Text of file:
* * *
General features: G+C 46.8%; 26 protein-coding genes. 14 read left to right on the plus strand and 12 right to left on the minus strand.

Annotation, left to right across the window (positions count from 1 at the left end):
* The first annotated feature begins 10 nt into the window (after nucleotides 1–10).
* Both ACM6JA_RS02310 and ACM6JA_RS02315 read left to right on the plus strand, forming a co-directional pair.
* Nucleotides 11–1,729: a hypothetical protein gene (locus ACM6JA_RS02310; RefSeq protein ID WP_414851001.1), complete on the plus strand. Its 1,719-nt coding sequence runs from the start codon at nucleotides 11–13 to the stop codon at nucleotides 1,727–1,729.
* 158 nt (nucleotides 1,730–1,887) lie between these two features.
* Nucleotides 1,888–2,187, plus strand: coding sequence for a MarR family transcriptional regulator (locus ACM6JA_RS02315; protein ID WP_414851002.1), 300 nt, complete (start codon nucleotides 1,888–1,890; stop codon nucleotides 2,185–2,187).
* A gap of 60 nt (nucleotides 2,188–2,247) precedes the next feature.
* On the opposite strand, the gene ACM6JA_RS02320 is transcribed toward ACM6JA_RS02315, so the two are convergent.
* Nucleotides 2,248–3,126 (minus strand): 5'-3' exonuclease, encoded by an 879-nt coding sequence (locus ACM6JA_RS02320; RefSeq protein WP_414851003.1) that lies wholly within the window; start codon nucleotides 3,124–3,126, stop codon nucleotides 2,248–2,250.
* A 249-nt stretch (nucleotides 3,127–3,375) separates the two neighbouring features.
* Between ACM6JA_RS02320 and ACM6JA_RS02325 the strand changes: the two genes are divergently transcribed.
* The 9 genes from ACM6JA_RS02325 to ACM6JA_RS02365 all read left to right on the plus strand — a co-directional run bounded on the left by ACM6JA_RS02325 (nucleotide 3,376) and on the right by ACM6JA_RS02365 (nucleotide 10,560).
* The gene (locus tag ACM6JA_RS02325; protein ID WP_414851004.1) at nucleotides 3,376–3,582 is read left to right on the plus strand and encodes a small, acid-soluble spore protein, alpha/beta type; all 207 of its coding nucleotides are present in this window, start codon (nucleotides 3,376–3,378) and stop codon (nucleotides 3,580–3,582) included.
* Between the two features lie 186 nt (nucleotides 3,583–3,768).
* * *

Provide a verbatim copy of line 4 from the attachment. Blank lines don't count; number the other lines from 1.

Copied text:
* Both ACM6JA_RS02310 and ACM6JA_RS02315 read left to right on the plus strand, forming a co-directional pair.